Shipping pallets, whose standard size is 48”x 48”, are mostly made from southern yellow pine or oak scraps, making pallet wood MDF’s polar opposite. “A lot of people have heard it’s chemically treated because it used to be sprayed with pesticides—that’s illegal now, and any pallet stamped ‘HT’ is heat-treated and chemical free,” Anthony notes. “Pallet wood has enormous character. It’s a stubborn wood, it wants what it wants. No carpenter who needs everything 100 percent square and level wants to bother with it—it breaks every rule, it’s got nails, the depths and thicknesses vary. But the finished look is so beautiful. I think my favorite stuff is the cabinetry—it’s got more variation in tone than the expensive, reclaimed barn siding everybody wants. A bricklay pattern in pallet wood is just so gorgeous.”
In 2012, Anthony opened the Green Palette in New Paltz to. At first, he only created walls of pallet art. Six months in, he began making pallet furniture for sale, converting the shipping crates into benches and tables, but not many sold. So he began making marquee letters out of pallets, installing lights in them, and posting them on Etsy. “We started getting sales left and right,” he says. The platform beds sold well too. In the past five years, he’s made everything from cabinetry to outdoor sectional sofas.
Before upcycling, pallets must be deconstructed and sanded, a time-intensive process. “The thing about pallet furniture is there is a lot of work in recycling the pallet to use again,” Anthony says. “We typically don’t charge for that service, but when we do large volume it works against us. So we’re scaling back our business to create one-of-a-kind furnishings, like art itself. We can’t do mass production because the labor costs exceed the retail cost of our products.”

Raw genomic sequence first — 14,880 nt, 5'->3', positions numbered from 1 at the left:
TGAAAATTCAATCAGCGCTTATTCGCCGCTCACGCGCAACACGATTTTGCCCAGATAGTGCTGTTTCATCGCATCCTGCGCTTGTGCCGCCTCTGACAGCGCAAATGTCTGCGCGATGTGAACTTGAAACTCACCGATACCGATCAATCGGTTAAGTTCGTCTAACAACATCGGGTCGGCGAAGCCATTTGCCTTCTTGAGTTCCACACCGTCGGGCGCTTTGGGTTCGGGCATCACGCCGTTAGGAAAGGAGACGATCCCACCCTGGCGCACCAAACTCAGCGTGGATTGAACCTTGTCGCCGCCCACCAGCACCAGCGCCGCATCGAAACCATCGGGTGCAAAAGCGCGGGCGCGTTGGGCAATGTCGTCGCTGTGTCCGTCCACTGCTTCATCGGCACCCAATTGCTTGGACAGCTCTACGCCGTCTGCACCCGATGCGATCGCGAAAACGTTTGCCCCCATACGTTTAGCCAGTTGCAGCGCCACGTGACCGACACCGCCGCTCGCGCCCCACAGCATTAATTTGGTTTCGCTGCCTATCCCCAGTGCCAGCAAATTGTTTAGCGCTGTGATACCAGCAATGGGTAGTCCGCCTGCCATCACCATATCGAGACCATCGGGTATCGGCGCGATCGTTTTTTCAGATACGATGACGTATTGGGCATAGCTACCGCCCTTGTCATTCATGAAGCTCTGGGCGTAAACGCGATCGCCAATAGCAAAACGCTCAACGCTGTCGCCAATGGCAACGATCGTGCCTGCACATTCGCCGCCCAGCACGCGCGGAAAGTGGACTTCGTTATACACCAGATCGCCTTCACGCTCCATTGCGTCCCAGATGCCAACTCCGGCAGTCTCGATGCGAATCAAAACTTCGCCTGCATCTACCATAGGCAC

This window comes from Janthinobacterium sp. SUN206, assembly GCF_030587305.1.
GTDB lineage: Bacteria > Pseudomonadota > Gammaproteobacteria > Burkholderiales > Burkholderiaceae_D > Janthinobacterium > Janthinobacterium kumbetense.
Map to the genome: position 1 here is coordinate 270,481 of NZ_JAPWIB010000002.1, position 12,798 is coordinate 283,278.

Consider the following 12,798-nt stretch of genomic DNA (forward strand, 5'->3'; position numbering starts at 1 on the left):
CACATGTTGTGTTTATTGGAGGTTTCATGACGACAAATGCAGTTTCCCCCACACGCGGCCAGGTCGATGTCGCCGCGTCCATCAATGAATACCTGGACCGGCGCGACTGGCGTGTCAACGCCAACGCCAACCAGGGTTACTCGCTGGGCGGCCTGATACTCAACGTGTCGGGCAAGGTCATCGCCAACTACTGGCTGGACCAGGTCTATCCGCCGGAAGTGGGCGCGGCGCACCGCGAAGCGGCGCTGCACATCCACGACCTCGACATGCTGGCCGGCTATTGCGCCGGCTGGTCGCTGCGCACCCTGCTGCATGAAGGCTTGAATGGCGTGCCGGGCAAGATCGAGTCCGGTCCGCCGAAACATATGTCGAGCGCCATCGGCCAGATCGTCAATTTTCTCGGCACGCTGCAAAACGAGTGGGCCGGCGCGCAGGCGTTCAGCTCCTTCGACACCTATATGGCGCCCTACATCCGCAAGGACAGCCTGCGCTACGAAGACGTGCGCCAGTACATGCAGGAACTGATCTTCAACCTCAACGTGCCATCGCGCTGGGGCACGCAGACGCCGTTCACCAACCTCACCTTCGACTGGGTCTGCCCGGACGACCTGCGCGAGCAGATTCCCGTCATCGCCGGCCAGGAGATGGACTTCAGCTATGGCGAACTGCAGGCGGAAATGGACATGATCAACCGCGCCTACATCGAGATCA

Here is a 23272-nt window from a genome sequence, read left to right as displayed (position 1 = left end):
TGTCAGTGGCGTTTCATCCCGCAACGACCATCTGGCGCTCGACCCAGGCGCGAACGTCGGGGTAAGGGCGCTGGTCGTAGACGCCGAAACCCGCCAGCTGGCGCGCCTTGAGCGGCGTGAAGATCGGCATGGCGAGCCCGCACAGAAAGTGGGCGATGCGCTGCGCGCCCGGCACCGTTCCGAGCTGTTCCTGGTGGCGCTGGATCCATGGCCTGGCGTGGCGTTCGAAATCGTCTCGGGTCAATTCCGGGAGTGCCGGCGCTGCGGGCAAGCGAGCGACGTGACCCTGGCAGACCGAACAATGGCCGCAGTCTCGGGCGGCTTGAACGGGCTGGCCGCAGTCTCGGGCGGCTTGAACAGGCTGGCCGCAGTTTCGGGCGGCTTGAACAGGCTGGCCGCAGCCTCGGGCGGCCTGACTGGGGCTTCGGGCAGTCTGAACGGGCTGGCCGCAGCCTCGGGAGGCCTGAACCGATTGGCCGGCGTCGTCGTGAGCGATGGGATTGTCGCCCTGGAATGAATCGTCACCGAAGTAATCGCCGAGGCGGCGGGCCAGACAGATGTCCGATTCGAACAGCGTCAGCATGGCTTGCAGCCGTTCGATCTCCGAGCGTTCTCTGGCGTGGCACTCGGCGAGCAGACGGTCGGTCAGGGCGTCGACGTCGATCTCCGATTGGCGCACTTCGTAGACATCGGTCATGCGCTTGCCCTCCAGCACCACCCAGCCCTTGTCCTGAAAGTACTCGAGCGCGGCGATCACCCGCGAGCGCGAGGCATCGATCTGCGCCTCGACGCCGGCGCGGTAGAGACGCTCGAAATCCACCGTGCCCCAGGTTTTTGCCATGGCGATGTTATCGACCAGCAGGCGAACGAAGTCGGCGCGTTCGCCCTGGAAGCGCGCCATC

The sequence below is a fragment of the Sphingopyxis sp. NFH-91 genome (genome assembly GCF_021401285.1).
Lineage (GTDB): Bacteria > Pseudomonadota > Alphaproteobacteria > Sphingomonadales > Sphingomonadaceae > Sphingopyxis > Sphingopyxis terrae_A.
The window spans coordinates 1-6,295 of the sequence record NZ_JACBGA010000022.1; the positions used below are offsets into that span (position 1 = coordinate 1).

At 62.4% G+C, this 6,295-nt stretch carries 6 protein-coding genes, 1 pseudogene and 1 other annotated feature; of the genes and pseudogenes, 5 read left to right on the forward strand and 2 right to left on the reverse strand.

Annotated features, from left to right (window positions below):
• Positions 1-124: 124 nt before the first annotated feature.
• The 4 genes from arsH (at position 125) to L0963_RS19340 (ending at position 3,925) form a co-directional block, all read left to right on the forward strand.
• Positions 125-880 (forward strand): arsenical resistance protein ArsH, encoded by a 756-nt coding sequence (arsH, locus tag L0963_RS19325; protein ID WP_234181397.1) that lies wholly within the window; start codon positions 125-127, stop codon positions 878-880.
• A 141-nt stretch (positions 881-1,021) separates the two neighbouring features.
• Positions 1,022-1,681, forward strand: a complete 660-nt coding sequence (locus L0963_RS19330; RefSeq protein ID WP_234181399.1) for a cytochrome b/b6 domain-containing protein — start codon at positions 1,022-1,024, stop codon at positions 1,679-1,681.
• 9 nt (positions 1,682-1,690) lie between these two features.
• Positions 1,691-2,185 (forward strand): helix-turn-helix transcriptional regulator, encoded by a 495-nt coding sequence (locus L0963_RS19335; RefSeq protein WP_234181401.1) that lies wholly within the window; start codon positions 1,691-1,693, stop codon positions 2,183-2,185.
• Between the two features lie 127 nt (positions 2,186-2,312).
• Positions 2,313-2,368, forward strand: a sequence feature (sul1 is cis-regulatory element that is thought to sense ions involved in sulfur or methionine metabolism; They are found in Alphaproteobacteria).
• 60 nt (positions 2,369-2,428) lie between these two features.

Now housed in a repurposed brush factory on Kingston’s Greenkill Avenue, the Green Palette offers workshops in creating pallet furniture, birdhouses, signs, or whatever a customer can imagine. “You can bring me a coffee table design you saw on Pinterest or dreamed up or whatever,” Anthony says, “and I’ll give you a price to make it from pallet wood—let’s say $300—or you can come and spend three hours working on it with me. I supply tools, materials, and expertise, and you’ll have your table for $65 and have learned something besides.”
For inspiration, and to keep customer’s kids busy, the shop features an indoor treehouse, puppet theater, and DJ booth—all made from pallets, of course. This fall, Anthony is debuting carpentry-based math workshops for kids. “Math is art and art is math,” he says. “You gain a visceral and visual understanding of fractions and geometry from working with wood.”
You can find Green Palette products on Etsy and Instagram, where Anthony has over 22,000 followers, and he is in discussions with HGTV producers about a reality show, tentatively titled “The Adventures of Pallet Man,” that would allow him to showcase his methods and philosophy. “I have an old Army uniform covered in peace-loving patches, and the nametag says ‘Pallet Man,’” he says. “It’s all about applying that recycling concept to absolutely everything we do, figuring out new ways to learn from it.”